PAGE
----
APIs, concepts, guides, and more

Configure EtherCAT devices with different sub-modules using an MDP.xml file to specify topology, locations, lookup tables, and default behaviors for proper network setup and operation.

Some EtherCAT devices are different based on which sub-modules are attached. We cannot treat all such devices the same. You have to go through extra steps to configure them for any given setup.

🔹 Setup

We are going to start by showing a final product which you can refer to as we explain each part. Here is the xml which can be looked at while reading details below:

Sample XML file you will use as your seed:

<Mdp xmlns:xsd="http://www.w3.org/2001/XMLSchema" xmlns:xsi="http://www.w3.org/2001/XMLSchema-instance">
<Topology />
<Scan deviceType="0x1389" start="0xF050" delta="0x0" depth="8" primary="0x10" />
<Scan deviceType="0x184C1389" start="0x9000" delta="0x10" depth="8" primary="4" secondary="5" />
<Item key="80000081" moduleIdent="0x80000081">8 Digital Inputs</Item>
<Default moduleIdent="0x80000081">Default Entry</Default>

In order to use MDP you need to have an Mdp.xml in our RapidCode folder. Without this file, MDP nodes are treated like traditional nodes and will not pick up details about what is actually connected to the MDP node. This file contains different sections that will do several things for us:

  • The <Topology> section specifies MDP sub-network details (such as an IO block attached to a WAGO node). When starting the network in RapidSetup, we will scan the MDP devices.
  • The <Location> <Scan> section specifies information about where to read MDP details. This should largely be ignored. It lets RapidSetup know where to collect information about MDP devices. Don't edit this without getting us involved.
  • The <LookupTable> section will translate information provided by the network into a form usable by EtherCAT. See below for details on the process by which you add entries.
  • The <Default> section sets a default behavior. When you have a device on the MDP network that isn't in the <LookupTable> section, the moduleIdent and name you place here will be used until you update the LookupTable and re-scan.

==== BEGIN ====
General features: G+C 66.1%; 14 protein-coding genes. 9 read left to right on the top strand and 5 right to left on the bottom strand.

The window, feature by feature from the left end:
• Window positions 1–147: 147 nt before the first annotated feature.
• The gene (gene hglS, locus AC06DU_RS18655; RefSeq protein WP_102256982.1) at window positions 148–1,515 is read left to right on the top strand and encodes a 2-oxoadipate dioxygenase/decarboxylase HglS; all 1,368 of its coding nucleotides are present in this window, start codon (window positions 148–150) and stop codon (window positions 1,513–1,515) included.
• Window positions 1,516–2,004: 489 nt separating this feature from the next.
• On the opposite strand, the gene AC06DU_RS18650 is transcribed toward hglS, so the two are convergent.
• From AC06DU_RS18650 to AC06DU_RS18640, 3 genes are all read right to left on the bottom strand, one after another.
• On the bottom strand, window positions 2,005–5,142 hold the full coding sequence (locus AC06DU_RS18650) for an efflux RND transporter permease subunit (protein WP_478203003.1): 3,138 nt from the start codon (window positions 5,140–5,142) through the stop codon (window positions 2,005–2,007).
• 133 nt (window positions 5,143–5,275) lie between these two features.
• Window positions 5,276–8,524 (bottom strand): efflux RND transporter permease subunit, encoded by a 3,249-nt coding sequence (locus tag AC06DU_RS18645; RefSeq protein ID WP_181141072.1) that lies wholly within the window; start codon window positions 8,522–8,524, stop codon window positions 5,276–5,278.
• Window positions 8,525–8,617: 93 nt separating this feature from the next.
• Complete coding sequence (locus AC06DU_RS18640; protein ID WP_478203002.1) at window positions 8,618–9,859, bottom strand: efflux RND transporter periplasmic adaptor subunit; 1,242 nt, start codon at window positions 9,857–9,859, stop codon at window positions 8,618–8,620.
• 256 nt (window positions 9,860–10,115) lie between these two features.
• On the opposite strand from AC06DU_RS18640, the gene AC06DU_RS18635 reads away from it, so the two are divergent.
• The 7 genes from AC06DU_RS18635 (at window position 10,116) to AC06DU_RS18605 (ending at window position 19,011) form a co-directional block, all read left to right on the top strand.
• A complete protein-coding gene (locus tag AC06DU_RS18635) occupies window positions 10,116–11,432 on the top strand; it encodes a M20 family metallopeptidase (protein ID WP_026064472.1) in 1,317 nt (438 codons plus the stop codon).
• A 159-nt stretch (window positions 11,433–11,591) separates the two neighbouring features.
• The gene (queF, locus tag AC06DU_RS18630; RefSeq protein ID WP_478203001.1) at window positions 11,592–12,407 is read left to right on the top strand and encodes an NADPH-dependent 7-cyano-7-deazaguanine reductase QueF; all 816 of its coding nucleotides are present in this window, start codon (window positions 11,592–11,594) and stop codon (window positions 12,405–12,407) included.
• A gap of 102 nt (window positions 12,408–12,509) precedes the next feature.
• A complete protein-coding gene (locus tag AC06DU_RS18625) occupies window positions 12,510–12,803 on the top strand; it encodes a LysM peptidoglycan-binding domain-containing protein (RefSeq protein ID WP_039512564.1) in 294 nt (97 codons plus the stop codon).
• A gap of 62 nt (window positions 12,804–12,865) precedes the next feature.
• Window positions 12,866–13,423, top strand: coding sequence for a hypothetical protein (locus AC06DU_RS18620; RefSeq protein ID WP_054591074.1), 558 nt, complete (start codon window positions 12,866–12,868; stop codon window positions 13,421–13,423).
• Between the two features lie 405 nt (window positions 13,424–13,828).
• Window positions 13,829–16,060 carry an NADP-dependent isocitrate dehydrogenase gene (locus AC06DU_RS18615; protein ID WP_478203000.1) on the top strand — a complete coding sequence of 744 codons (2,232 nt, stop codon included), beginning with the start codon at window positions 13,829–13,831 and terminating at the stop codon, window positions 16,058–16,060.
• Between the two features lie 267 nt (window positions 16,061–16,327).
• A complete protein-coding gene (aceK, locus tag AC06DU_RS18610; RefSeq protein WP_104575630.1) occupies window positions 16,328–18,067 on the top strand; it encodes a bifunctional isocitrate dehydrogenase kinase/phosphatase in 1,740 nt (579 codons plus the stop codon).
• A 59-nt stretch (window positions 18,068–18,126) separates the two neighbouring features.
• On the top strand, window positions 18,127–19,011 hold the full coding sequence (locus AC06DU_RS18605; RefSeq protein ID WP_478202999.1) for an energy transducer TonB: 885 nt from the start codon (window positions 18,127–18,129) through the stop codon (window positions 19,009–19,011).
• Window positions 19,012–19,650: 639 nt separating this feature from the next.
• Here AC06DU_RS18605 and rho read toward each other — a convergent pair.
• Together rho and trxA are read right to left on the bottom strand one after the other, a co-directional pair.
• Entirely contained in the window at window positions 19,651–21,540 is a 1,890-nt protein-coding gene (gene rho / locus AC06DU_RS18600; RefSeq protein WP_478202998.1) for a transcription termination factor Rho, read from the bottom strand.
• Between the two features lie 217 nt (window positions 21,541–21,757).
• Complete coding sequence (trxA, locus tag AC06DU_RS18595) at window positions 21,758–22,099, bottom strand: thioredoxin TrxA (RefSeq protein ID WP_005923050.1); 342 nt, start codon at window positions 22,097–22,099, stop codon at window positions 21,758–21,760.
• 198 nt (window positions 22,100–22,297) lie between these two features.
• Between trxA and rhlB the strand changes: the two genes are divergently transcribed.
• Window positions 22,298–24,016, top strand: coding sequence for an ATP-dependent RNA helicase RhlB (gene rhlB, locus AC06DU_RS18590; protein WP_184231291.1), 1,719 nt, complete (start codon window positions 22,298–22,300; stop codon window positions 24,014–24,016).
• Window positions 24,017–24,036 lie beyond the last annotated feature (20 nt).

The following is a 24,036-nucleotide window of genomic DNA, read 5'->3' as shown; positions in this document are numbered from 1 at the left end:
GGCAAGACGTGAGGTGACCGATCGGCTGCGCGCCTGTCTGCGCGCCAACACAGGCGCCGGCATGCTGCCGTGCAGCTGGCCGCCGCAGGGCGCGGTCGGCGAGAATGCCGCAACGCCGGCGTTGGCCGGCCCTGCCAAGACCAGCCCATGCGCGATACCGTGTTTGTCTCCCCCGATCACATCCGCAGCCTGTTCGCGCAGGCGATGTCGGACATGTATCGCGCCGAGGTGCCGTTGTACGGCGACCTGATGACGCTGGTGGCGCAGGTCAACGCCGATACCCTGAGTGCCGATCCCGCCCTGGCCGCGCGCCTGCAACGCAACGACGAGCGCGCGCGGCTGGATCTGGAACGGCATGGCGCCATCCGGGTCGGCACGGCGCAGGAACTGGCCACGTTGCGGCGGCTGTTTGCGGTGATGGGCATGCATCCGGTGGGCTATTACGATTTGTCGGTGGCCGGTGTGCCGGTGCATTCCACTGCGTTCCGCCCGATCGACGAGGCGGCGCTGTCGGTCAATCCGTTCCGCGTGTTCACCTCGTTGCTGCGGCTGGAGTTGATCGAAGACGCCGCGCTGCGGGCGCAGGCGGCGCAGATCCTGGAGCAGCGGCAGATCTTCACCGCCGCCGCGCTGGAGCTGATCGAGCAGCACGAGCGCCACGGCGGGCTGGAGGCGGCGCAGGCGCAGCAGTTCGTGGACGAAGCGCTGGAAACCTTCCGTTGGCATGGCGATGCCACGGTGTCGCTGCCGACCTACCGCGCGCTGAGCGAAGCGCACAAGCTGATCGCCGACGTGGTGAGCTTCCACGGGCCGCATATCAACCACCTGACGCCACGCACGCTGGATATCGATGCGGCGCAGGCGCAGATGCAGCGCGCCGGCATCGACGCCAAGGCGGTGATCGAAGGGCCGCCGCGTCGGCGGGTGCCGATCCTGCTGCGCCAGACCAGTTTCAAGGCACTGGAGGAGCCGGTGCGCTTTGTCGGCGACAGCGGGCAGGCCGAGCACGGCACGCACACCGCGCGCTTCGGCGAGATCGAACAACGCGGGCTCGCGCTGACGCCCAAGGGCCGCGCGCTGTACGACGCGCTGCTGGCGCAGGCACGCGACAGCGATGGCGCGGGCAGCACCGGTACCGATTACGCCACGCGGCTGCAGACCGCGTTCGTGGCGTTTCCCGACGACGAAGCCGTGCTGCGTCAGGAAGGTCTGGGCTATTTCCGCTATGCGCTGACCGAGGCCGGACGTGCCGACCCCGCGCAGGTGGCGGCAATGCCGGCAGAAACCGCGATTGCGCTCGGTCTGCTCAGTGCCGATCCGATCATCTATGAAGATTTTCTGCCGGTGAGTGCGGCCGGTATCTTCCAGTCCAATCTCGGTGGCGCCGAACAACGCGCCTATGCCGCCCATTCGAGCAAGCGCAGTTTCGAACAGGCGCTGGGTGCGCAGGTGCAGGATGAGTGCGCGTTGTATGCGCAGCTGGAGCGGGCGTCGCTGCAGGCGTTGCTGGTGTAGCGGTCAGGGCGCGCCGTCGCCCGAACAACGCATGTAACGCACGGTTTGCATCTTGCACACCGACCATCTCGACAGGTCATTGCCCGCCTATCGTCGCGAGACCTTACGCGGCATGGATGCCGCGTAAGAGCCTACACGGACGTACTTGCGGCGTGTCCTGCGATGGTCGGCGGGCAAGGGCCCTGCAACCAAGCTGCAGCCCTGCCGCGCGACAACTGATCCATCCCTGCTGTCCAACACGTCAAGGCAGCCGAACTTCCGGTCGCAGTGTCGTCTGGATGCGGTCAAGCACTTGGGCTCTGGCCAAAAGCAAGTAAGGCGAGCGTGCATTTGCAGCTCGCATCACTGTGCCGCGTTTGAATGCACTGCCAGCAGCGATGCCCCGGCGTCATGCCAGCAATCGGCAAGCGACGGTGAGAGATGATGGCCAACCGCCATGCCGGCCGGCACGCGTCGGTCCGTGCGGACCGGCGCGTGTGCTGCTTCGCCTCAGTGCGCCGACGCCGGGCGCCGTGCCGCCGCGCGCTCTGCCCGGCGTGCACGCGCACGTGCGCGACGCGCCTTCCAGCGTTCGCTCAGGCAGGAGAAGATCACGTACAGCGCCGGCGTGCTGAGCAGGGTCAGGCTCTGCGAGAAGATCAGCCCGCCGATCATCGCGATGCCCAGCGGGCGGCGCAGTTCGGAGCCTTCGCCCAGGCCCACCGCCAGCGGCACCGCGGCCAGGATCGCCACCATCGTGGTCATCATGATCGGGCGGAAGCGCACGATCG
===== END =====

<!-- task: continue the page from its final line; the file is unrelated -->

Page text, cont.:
Adding to the <LookupTable>

Fundamentally the goal here is to translate information returned by the network into moduleIdents that exist in the ESI files which can be used by the EtherCAT network. This is the most manual part of the process but only needs to be done once per new device you put on the MDP network.

If you are using a WAGO node with 3 different types of submodules, then you will have to add 1 entry for each of the 3. \ Here is a sample entry: \ <Item key="80000081" moduleIdent="0x80000081">8 Digital Inputs</Item>

When using WAGO, every key matches the moduleIdent. You should be able to repeat the value with a leading "0x" and select whatever name you want.

If it doesn't work, please contact us. There is an involved process that lets you select a different moduleIdent, but I don't think it is needed.

Network will not start

Some MDP devices such as WAGO will not start without a proper configuration. Because the network start will fail. You will need to enter 'expert mode' via the menu and then click on the 'initialize to pre-operational' button (see image below). While in PreOp, you can collect the MDP information you need to build a valid MDP file.

Using RapidSetup with MDP

Most things should happen under the hood. When you start the network with an MDP device we will scan node details. It will then compare the active network configuration with the saved Mdp.xml <Topology> configuration. If they are the same, everything is happy and you will get no notification or prompt for any action. If they are different, a dialog will open up and you will then need to decide if you want to use the active network configuration or the saved configuration.

The dialog option Yes will replace the saved topology with the active network one. It will also generate a new ENI file to reflect what you have on your network.

Suppose you disconnect a non-critical device for maintenance. This is an example when you would ignore the change and keep your saved mdp topology. This allows you to keep going with the existing system without the need to generate a new ENI file.
Suppose you have a new device added to the network or you are doing first-time setup. Here, you want to generate a new topology file. RapidSetup will notify you in the error window for every device found on the network that is not contained in the LookupTable. It will give you a seed string from which you will follow the above process to select the right moduleIdent and pick whatever name you think is appropriate. It uses the default entry until it exists in the LookupTable.
RapidSetup only shows Mdp details if you are in expert mode. Most customers don't need to see it.

If you left click Mdp File label, it will open the file for editing.

If you right click Mdp File label, you will see the option to rescan your network. The Tools menu lets you do this too. You could also just click the "shutdown network" button and start again as we do this every time we start the network.

User task list

  • Copy the seed xml from the start of this guide. Save it as Mdp.xml in your RapidCode folder.
  • RapidSetup will notify you when a change in MDP network is detected on network start.
  • RapidSetup will let you know when you need to add a <LookupTable> entry to the Mdp.xml file.
  • Restart the network once.